Union Report: The Looming Chicago Teacher Strike May Be As Much About Membership As It Is About Money

The Chicago Teachers Union went on strike in September 2012. (Getty Images)

Mike Antonucci’s Union Report appears most Wednesdays; see the full archive.

The Chicago Teachers Union seems to be marching inexorably toward a strike beginning Oct. 17. The union struck for a single day in 2016 and for seven days in 2012, which many credit as being the launching point for a later wave of teacher strikes across the country.

While CTU continues to be lauded within the labor movement for its militancy, the actual collective bargaining agreements that came out of its strikes are not exactly celebrated. CTU President Jesse Sharkey himself stated that the years since the 2012 strike resulted in “nearly a decade of austerity and cuts for Chicago’s teachers and other school staff.”

Well, he’s half right.

That there have been staff cuts in the Chicago Public Schools since 2012 is undeniable. The district is exemplary in publishing monthly statistics on finances, staffing and enrollment.

At the time of the 2012 strike, CPS employed 41,498 people, of whom 23,290 were teachers. As of last month, there were only 37,034 employees and 21,233 teachers — decreases of 10.8 percent and 8.8 percent, respectively.

But enrollment numbers lend some context to the current situation. Back in 2012, CPS enrolled 404,151 students. Last month that number was 361,314 — a drop of 10.6 percent. By that measure the district has done a pretty reasonable job in matching staff reductions to enrollment losses.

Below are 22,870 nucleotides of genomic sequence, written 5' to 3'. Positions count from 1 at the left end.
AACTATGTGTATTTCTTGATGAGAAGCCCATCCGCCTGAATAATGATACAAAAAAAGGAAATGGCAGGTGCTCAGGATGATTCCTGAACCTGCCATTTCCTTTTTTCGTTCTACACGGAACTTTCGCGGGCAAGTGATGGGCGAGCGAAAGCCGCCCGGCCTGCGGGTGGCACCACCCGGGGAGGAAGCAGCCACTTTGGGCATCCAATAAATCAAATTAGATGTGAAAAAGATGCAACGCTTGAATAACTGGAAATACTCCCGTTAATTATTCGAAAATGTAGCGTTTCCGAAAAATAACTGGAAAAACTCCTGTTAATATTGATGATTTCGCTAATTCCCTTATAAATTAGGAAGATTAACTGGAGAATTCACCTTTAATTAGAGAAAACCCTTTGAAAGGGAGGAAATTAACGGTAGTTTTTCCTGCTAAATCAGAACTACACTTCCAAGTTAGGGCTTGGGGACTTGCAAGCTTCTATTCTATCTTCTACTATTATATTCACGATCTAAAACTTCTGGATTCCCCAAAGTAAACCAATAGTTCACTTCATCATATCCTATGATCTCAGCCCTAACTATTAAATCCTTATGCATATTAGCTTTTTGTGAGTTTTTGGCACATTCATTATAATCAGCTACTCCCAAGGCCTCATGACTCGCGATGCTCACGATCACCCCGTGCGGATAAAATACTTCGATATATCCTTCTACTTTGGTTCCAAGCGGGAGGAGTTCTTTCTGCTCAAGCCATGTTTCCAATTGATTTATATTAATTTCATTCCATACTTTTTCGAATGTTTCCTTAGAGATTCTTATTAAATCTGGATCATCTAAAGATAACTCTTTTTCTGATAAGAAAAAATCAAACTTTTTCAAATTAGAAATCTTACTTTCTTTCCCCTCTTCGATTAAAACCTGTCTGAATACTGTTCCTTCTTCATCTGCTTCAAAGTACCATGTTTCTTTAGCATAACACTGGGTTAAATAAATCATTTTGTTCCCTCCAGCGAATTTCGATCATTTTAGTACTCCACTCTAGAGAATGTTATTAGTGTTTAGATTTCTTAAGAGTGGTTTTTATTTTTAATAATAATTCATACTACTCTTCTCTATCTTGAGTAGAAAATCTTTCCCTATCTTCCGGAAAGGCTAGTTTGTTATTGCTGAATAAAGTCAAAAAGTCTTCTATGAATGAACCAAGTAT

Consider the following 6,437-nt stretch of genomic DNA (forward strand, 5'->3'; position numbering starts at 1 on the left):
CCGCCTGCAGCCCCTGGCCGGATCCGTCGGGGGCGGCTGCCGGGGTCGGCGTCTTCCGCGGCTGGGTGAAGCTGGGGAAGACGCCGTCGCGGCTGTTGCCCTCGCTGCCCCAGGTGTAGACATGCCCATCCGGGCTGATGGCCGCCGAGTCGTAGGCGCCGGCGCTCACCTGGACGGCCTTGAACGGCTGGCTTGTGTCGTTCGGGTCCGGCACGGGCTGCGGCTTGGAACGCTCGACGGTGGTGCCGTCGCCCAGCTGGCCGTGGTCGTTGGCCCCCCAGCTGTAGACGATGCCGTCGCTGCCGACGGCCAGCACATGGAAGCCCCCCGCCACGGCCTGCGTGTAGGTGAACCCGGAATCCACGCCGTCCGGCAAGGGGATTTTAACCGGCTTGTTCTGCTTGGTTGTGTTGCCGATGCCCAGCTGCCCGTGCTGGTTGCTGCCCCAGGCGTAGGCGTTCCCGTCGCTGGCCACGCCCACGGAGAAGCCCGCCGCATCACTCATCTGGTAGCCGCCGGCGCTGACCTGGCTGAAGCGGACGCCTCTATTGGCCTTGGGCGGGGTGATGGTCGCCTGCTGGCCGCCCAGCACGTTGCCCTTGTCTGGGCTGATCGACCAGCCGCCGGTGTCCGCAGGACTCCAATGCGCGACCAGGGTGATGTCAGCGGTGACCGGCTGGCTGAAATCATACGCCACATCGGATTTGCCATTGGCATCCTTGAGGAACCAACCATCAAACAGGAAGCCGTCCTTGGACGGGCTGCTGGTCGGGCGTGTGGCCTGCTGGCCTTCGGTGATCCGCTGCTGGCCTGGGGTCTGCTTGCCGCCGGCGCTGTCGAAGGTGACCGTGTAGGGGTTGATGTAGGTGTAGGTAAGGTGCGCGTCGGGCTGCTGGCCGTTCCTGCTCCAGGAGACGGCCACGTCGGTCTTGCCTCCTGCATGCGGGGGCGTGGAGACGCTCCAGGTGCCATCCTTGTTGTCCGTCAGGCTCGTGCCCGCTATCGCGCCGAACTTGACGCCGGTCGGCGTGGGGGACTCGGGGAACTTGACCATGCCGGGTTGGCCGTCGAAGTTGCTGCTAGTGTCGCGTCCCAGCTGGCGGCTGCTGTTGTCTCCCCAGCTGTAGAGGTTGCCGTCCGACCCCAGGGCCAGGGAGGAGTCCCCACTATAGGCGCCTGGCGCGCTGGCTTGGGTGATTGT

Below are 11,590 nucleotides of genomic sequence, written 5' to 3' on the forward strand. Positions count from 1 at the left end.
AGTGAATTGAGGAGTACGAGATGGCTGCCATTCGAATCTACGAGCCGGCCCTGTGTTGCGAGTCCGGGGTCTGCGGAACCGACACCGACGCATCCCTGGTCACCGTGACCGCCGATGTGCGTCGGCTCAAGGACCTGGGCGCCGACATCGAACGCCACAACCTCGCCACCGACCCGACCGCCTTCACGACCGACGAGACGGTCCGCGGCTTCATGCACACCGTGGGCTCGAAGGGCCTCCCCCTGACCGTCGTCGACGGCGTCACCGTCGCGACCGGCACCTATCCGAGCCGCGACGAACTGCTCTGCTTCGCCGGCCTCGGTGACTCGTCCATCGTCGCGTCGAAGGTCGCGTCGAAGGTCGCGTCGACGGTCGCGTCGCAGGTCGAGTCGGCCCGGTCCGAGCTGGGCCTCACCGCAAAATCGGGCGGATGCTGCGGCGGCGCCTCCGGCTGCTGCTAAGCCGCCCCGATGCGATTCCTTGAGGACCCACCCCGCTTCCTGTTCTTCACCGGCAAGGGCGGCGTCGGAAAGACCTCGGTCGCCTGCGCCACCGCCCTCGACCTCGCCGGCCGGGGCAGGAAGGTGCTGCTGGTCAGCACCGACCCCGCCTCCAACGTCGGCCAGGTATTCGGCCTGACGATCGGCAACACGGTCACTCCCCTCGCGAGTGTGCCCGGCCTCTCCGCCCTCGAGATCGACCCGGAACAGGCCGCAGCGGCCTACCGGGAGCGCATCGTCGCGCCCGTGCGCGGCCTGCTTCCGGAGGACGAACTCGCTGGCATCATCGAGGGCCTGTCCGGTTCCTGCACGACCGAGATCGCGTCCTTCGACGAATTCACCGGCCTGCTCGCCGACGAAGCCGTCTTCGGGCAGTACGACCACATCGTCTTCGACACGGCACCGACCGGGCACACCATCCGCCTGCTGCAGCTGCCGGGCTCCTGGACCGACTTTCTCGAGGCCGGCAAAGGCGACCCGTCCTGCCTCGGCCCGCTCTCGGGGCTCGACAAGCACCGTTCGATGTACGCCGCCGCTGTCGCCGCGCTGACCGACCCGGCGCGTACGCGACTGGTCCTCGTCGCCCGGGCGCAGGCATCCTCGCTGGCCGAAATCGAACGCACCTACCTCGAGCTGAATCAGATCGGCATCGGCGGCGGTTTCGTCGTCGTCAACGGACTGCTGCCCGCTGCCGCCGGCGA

The independent fact-finder and most commentators have concluded that the district’s offer of a 16 percent pay hike over five years is generous, considering the city’s finances. CTU wants 15 percent over three years, but a look at the union’s demands indicates that its big issue is staffing — more teachers, social workers, counselors, nurses, clinicians, case managers, librarians and restorative justice coordinators and 1,000 additional teaching assistants.

It is no coincidence that virtually all of these new employees would be eligible for union membership.

CTU had 26,502 working members during the 2012 strike. It now has 23,854 working members, a loss of 10 percent. Up until this year, the union’s membership losses have mostly paralleled the reductions in Chicago’s enrollment and staffing. In 2019, however, the district added almost 1,400 employees while CTU lost 507 members.

This trend seems to be playing out nationally. The September jobs report from the U.S. Bureau of Labor Statistics reveals that we now have 8,025,200 local government education employees, which is an increase of almost 49,000 from last year and the second-highest total ever recorded for a September report.

At the same time, the American Federation of Teachers’ disclosure report for the U.S. Department of Labor shows a loss of 1,777 working members, and maybe more. Since the report only covers the period until June 30, it does not account for traditional teacher union membership losses during the summer months.

Because of the U.S. Supreme Court’s Janus ruling in 2018, public employee unions now have to recruit each new member and persuade her to join. What they have lost in “market share” they hope to restore in volume. If the Chicago Teachers Union was the trendsetter in strikes, it may try to do the same for a surge in hiring.

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